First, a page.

Chloe (08:26.606)
I don't want to call anyone out.

Yeah, that's.

Um, yeah, I think so. I forget all of that. Noah has it all spelled out, but 73 inches to harvest commercially. Yeah.

Katie (08:36.069)
That's okay. We don't... Yeah, yeah. And how many tags or how many, is it a tonnage or is it like how much can be harvested in the season?

Chloe (08:48.678)
Yeah. So it's based off of quota. And what makes this a really tricky fishery for people also is that once the quota is met or they predict that it's about to be met, they'll close the fishery immediately, like effective, like tomorrow at midnight, essentially. So you really don't have a great idea. Like when you start, I mean, you can, you know, if North Carolina knows like, Oh, we're going to get 60 metric tons for December. Then people have a good idea of.

how quickly that will fill up, whether that's gonna be a week or two weeks, always depends on how good the fishing is, the size of the fish, the size classes that are coming through there. And then there's a limit of one per vessel per day.

Katie (09:29.837)
Okay, that's interesting. Really cool. So that's all fine and dandy. NOAA regulates federally in the U.S. But these are highly migratory species. So how does that work on an international level?

Chloe (09:34.974)
Mm-hmm.

Chloe (09:40.206)
Yeah

Chloe (09:43.506)
It's, yeah, that's the problem of the bluefin tuna and other highly migratory species is that they cross the jurisdictions of many different nations. I can't remember what the number is. I think for like all bluefin tuna, it's like over 50 different nations that are competing for this resource. So if you're a bluefin tuna, everywhere that you go, someone's trying to catch you. So in the Atlantic, they are managed by this international organization called ICAT.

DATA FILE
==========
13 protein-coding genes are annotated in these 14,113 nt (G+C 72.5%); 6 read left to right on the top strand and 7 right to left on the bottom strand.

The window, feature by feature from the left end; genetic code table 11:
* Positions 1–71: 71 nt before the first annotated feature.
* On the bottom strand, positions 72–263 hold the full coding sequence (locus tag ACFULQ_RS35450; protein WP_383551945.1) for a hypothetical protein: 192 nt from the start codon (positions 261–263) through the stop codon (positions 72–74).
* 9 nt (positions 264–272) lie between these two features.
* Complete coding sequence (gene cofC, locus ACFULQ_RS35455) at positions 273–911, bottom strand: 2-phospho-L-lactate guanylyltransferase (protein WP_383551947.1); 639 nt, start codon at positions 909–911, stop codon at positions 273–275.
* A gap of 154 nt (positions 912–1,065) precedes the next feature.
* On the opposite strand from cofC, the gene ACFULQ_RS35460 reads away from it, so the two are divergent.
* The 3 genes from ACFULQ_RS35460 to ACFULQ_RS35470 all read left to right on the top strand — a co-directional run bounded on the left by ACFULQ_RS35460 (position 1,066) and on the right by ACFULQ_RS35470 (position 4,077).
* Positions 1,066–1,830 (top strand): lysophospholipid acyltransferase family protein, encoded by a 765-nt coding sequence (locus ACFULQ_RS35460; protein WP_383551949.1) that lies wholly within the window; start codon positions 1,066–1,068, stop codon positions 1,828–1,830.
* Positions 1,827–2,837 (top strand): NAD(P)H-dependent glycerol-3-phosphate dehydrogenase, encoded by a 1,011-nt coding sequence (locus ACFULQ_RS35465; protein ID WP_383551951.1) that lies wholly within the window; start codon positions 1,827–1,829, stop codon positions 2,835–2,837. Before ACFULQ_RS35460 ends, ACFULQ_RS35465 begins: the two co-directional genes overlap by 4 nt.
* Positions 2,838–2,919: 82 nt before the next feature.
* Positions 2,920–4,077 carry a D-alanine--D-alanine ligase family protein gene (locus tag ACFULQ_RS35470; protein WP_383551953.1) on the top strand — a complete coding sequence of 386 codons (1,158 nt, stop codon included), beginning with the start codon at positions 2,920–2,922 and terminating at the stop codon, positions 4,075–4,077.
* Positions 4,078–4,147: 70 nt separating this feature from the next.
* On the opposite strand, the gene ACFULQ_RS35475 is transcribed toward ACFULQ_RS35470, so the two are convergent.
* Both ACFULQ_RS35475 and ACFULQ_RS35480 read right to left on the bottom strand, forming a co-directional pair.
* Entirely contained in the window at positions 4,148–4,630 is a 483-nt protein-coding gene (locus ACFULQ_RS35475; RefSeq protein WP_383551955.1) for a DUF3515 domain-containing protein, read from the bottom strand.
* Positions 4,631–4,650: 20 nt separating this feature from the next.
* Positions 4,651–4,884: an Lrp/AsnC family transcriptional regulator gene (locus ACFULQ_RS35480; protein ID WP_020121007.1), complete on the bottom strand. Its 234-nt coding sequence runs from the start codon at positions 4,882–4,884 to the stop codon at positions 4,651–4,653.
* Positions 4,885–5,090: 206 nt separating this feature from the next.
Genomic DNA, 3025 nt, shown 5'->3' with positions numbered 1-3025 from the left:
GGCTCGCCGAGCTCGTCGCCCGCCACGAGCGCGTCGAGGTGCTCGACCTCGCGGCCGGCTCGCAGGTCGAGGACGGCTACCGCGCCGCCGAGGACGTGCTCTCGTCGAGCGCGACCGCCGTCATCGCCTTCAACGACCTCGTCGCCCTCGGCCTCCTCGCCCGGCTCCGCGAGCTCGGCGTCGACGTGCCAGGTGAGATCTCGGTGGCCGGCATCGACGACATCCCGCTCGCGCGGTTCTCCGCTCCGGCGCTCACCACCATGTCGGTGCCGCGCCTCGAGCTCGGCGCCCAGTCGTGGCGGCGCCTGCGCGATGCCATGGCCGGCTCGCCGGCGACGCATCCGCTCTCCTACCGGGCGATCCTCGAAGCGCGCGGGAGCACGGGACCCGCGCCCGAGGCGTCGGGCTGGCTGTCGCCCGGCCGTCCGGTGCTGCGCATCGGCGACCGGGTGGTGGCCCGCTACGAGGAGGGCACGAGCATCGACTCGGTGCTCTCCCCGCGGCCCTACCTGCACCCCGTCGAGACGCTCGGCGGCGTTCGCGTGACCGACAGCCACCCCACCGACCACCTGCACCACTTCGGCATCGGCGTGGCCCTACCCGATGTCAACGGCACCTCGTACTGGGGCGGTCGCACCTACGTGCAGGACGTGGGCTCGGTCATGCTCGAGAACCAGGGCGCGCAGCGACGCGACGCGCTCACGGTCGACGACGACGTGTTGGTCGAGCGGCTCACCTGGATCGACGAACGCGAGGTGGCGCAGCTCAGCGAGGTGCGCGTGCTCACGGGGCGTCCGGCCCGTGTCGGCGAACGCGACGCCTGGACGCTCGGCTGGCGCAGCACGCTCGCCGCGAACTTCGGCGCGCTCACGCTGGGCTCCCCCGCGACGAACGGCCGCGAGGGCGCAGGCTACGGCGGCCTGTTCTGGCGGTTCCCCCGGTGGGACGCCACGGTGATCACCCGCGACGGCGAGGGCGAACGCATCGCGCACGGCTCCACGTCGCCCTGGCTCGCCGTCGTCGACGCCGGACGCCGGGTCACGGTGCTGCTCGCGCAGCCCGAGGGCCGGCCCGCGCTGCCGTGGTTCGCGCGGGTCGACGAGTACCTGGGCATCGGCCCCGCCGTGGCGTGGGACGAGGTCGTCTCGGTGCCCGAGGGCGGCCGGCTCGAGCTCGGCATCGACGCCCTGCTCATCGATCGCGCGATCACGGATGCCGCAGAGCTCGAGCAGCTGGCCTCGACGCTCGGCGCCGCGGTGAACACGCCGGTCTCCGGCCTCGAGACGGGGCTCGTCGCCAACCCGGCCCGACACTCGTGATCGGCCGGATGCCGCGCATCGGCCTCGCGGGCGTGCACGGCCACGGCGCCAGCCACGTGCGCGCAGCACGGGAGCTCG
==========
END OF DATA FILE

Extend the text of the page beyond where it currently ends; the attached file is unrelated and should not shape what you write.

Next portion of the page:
um, which I'm going to blink on the acronym, the International Commission for the Conservation of Atlantic Tunas. And they manage, bluefin, thanks, um, there are so many different, across the world there, like seven different, they're called RFMOs, Regional Fishery Management Organizations, and they all have like, similar, slightly similar, but differing names. It's hard to keep them all straight, but they manage for the most part all the highly migratory species of their set region.

Katie (10:21.709)
You nailed it.

Chloe (10:43.562)
So they set the quotas for different countries and perform the stock assessments and do all of the complicated data analysis and politics.

Katie (10:54.373)
So the politics are done internationally, regulated internationally as well as nationally. But there's so many questions we still have about this tuna, which is why your work and Dr. Block's work and all the work at Hopkins is so important, correct? Now go for it. No, no, no. Tell me what you just say.

Chloe (10:59.11)
Right. Correct, yeah.

Mm-hmm.

Chloe (11:09.61)
Yeah. Mm-hmm. And it's, oh, go ahead. Oh, I was going to, it's really an international effort. Like, yes, we have our lab that's based at Stanford, but we are working with collaborators all across the world, from Canada to Spain, Italy. There's a country where bluefin tuna go, you name it. We've probably worked with them in some regard, as far as getting samples or tagging fish. So it's, oh, right. Yeah.

Katie (11:34.265)
That's awesome. I was able, and you know this, but I was in the Canary Islands with the On Location when Tag a Giant Foundation came over and we helped them catch fish to tag four-year studies and it was in collaboration with the University in Barcelona. So that was really incredible. I hope that you and I get to go do that one day. Have you been over there?

Chloe (11:42.306)
Mm-hmm.

Mm-hmm.

Mm-hmm.

Chloe (11:54.282)
Oh, mm-hmm.

Chloe (11:58.854)
I know. I haven't. It is my dream to go there. I want to go so badly. I'm gonna push for it this year. I have a lot of work to do. So unfortunately, like the further... yeah.

Katie (12:08.953)
You're in your fourth year, right? You're in your fourth year, so it's kind of busy, right?